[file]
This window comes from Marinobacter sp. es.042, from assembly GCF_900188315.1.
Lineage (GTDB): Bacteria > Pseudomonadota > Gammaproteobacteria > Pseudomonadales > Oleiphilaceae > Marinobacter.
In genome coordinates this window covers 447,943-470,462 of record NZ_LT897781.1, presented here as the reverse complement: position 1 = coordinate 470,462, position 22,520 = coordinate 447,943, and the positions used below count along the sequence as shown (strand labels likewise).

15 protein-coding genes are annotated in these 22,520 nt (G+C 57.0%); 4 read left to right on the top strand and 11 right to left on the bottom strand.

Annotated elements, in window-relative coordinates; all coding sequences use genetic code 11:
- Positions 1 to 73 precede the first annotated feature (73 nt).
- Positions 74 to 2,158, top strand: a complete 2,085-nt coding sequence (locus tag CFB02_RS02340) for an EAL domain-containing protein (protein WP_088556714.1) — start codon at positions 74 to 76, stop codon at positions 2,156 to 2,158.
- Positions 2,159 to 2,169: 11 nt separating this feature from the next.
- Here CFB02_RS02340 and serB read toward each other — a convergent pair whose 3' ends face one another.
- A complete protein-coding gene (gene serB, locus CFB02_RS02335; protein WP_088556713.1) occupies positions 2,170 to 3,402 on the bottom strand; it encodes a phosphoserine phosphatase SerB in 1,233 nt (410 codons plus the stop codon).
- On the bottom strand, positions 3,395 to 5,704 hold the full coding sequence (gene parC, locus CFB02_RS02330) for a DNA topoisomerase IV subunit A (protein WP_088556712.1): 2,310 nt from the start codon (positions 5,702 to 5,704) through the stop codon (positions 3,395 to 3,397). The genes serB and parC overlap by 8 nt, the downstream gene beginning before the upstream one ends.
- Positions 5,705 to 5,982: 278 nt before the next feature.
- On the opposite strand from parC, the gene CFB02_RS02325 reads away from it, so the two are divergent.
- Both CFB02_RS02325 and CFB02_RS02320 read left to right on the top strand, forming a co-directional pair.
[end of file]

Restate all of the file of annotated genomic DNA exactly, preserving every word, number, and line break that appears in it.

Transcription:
This window comes from Marinobacter sp. es.042, from assembly GCF_900188315.1.
Lineage (GTDB): Bacteria > Pseudomonadota > Gammaproteobacteria > Pseudomonadales > Oleiphilaceae > Marinobacter.
In genome coordinates this window covers 447,943-470,462 of record NZ_LT897781.1, presented here as the reverse complement: position 1 = coordinate 470,462, position 22,520 = coordinate 447,943, and the positions used below count along the sequence as shown (strand labels likewise).

15 protein-coding genes are annotated in these 22,520 nt (G+C 57.0%); 4 read left to right on the top strand and 11 right to left on the bottom strand.

Annotated elements, in window-relative coordinates; all coding sequences use genetic code 11:
- Positions 1 to 73 precede the first annotated feature (73 nt).
- Positions 74 to 2,158, top strand: a complete 2,085-nt coding sequence (locus tag CFB02_RS02340) for an EAL domain-containing protein (protein WP_088556714.1) — start codon at positions 74 to 76, stop codon at positions 2,156 to 2,158.
- Positions 2,159 to 2,169: 11 nt separating this feature from the next.
- Here CFB02_RS02340 and serB read toward each other — a convergent pair whose 3' ends face one another.
- A complete protein-coding gene (gene serB, locus CFB02_RS02335; protein WP_088556713.1) occupies positions 2,170 to 3,402 on the bottom strand; it encodes a phosphoserine phosphatase SerB in 1,233 nt (410 codons plus the stop codon).
- On the bottom strand, positions 3,395 to 5,704 hold the full coding sequence (gene parC, locus CFB02_RS02330) for a DNA topoisomerase IV subunit A (protein WP_088556712.1): 2,310 nt from the start codon (positions 5,702 to 5,704) through the stop codon (positions 3,395 to 3,397). The genes serB and parC overlap by 8 nt, the downstream gene beginning before the upstream one ends.
- Positions 5,705 to 5,982: 278 nt before the next feature.
- On the opposite strand from parC, the gene CFB02_RS02325 reads away from it, so the two are divergent.
- Both CFB02_RS02325 and CFB02_RS02320 read left to right on the top strand, forming a co-directional pair.